Denver Newsroom, Aug 19, 2020 / 02:00 am
Catholics are speaking out on behalf of a Native American man on federal death row, who is set to be executed this month. The man’s tribe, the Navajo Nation, objects to the death sentence and has asked President Donald Trump to commute the sentence to life in prison.
Lezmond Mitchell, 38, and a co-defendant, both of whom are Navajo, killed a Navajo woman and her 9-year-old granddaughter on a Navajo reservation in 2001, NPR reports. Mitchell is scheduled to die in Terre Haute, Indiana on Aug. 26.
Bishop James Wall of Gallup, New Mexico is leading a virtual prayer vigil on the afternoon of Aug. 26 ahead of Mitchell’s scheduled execution.
The idea of the prayer vigil, Wall told CNA, is to pray for Mitchell's conversion, for healing for the victims' family, and for conversion of the hearts of the executioners.
Mitchell is currently the only Native American on federal death row. The Ninth Circuit Court of Appeals rejected his appeal earlier this year.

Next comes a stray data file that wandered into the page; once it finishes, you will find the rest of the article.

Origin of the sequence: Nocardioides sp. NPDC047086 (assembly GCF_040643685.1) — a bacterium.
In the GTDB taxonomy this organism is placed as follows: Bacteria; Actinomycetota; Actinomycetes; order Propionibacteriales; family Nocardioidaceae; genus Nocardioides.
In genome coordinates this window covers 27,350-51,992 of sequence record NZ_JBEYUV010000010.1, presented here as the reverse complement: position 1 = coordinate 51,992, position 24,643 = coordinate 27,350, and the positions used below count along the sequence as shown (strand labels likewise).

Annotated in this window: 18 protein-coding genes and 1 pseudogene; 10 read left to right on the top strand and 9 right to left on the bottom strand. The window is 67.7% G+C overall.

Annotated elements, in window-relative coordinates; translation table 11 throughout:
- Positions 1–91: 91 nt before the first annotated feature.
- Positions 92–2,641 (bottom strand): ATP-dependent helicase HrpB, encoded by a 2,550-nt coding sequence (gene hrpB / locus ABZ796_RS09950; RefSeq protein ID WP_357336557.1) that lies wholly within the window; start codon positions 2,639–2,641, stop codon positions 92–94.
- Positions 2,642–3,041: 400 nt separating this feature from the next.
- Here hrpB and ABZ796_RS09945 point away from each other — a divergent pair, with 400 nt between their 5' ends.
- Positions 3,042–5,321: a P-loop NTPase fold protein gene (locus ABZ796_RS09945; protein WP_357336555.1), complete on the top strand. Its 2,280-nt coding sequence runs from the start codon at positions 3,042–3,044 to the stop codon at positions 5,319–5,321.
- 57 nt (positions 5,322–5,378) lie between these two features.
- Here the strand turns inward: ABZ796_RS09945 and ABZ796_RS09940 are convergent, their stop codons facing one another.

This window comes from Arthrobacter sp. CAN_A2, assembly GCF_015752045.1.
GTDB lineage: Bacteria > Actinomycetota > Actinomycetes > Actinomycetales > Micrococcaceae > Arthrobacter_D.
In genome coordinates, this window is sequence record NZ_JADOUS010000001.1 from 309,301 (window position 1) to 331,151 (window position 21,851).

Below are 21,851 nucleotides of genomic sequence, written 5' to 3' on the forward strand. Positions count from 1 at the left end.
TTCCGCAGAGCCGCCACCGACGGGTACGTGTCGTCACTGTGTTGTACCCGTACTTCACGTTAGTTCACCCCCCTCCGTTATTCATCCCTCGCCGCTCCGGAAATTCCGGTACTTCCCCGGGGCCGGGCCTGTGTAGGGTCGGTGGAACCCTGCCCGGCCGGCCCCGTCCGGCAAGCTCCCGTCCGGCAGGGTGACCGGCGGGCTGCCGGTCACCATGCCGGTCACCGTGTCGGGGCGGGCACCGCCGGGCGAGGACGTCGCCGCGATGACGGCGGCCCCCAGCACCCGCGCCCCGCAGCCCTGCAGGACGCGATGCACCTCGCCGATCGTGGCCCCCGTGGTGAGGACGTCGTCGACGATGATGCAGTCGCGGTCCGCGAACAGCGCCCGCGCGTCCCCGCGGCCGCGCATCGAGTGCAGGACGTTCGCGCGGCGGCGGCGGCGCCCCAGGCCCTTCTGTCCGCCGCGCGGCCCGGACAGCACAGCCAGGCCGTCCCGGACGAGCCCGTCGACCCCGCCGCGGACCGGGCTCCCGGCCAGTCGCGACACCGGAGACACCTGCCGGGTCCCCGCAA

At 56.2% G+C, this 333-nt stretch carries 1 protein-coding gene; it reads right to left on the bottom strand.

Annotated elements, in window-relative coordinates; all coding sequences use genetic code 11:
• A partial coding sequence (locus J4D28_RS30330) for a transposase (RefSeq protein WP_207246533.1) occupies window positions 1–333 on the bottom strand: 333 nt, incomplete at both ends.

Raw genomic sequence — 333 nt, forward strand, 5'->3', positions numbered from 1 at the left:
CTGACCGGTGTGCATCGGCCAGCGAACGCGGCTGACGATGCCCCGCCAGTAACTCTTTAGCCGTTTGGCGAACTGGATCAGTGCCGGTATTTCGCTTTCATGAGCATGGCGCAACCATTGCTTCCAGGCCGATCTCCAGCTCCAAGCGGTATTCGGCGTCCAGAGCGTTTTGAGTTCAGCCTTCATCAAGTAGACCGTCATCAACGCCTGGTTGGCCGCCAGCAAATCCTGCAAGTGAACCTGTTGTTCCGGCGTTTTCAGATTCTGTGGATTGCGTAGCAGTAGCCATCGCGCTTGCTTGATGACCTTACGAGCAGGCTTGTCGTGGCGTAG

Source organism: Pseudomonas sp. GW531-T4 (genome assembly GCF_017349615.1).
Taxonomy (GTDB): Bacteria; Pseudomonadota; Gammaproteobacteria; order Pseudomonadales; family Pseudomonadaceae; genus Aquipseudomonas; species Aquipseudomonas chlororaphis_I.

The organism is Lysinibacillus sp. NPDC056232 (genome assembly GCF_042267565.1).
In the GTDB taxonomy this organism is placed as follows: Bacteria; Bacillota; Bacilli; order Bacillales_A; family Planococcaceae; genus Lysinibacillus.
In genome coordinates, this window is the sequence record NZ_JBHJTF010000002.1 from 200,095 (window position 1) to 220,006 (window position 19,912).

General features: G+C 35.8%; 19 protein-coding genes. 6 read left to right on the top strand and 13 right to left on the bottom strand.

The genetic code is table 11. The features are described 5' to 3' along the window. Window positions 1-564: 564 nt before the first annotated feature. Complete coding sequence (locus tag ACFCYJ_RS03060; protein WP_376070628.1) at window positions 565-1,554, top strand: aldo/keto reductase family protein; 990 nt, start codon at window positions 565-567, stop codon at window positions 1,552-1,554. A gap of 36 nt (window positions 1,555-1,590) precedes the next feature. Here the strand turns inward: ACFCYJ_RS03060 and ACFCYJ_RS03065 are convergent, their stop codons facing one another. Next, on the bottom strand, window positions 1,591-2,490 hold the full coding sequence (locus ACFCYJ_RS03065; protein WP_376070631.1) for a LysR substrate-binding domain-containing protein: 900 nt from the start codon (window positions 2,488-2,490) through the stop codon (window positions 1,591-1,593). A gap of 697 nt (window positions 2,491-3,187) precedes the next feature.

Mitchell’s attorneys argue that no Native American can be subjected to the death penalty for a crime committed against a fellow Native American on Native American land without the tribe’s consent. The Navajo Nation is a sovereign entity that extends into three states - New Mexico, Arizona, and Utah.
Most tribal leaders object to the death penalty, and both the Navajo Nation and Mitchell’s victims’ family have objected to Mitchell’s execution.
Federal prosecutors sought the death penalty for Mitchell for the lesser charge of carjacking, which is a federal offense. Navajo Nation President Jonathan Nez has strongly criticized the federal government’s decision, saying that in addition to violating Navajo beliefs, Mitchell’s execution would undermine tribal sovereignty.